COVID-19 virus has been causing new outbreaks throughout the world and effective March 11, 2020, was classified as a global pandemic. This is the first time a coronavirus has caused a pandemic. This is the first pandemic since the H1N1 “swine flu” in 2009. More than 160 countries are affected (as of 3/18/20). The first death due to COVID-19 in the US occurred in the state of Washington on January 20, 2020.
How contagious is COVID-19?
The virus is likely transmitted through respiratory droplets such as those from coughs or sneezes. An infected person is believed to be able to spread the infection to 1.5 to 3.5 people.
What precautions should I and others be taking?
Get an influenza (“flu”) vaccine as soon as possible – it is not too late. Although caused by another virus, influenza can cause a serious infection including pneumonia.
Hand washing remains one of the most important precautions in preventing the spread of COVID-19 and other infections. Proper handwashing requires 5 steps: wet hands with running water & apply soap, lather hand/fingers/under nails, scrub for at least 20 seconds, rinse hands under running water and dry your hands with a clean towel or air drying. If using hand sanitizer, use alcohol-based hand sanitizers. The hand sanitizer must contain at least 60% alcohol. Proper use of hand sanitizers includes rubbing hands and fingers thoroughly together for 20 seconds.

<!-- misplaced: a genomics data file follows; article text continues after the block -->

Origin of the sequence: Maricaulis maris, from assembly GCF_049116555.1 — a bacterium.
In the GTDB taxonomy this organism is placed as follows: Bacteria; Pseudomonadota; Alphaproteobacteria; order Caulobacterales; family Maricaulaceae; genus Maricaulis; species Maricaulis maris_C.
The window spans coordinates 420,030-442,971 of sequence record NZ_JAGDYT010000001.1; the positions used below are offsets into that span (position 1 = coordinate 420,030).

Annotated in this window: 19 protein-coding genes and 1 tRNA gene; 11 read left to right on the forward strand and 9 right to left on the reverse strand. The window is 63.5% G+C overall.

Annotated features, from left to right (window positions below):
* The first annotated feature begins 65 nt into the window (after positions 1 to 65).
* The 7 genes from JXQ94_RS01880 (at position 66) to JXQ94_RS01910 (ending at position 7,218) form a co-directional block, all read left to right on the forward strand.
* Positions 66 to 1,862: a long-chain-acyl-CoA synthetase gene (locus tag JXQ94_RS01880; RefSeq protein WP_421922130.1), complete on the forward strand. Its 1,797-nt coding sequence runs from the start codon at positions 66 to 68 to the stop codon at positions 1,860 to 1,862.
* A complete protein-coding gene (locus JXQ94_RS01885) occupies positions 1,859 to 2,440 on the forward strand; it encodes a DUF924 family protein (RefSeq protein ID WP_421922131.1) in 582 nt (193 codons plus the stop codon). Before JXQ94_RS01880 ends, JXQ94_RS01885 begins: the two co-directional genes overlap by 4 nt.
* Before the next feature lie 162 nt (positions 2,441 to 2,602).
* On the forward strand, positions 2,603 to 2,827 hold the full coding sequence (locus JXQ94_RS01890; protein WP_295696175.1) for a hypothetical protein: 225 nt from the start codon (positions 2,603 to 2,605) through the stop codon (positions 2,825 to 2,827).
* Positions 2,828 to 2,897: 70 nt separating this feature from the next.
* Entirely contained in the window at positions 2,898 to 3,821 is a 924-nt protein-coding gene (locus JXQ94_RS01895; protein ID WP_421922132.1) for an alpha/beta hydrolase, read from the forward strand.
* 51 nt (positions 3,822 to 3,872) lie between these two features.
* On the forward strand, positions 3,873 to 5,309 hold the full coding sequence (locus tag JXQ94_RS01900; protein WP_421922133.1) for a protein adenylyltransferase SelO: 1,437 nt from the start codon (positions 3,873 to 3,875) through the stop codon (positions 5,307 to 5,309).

If you are sick stay home. Disinfect and clean areas with frequent traffic or likely to be touched (door handles, stair rails, TV remote controls, cellular phones, water bottles, tabletops, etc.). If you are coughing or sneezing, use a handkerchief, tissue, sleeve or elbow to cough or sneeze.
The CDC is warning that at-risk or older individuals avoid certain countries that are harder hit such as South Korea, China, Japan, Italy or Iran. Keep a 30-day supply of medications including a thermometer. If you travel to areas with travel advisories follow guidelines for preventing infections (e.g. URI prevention as listed above), avoid uncooked meat, avoid live or dead animals, and avoid close contact with sick individuals.
Unlike influenza, there is no vaccine currently and Tamiflu® (oseltamivir phosphate) is not part of the therapy for COVID-19. Tamiflu is for influenza infections. Treatment for COVID-19 is symptomatic care. The CDC does not recommend that people wear facemasks. Facemasks are recommended who are sick or believed to be infected with COVID-19. Facemasks are also recommended for healthcare workers.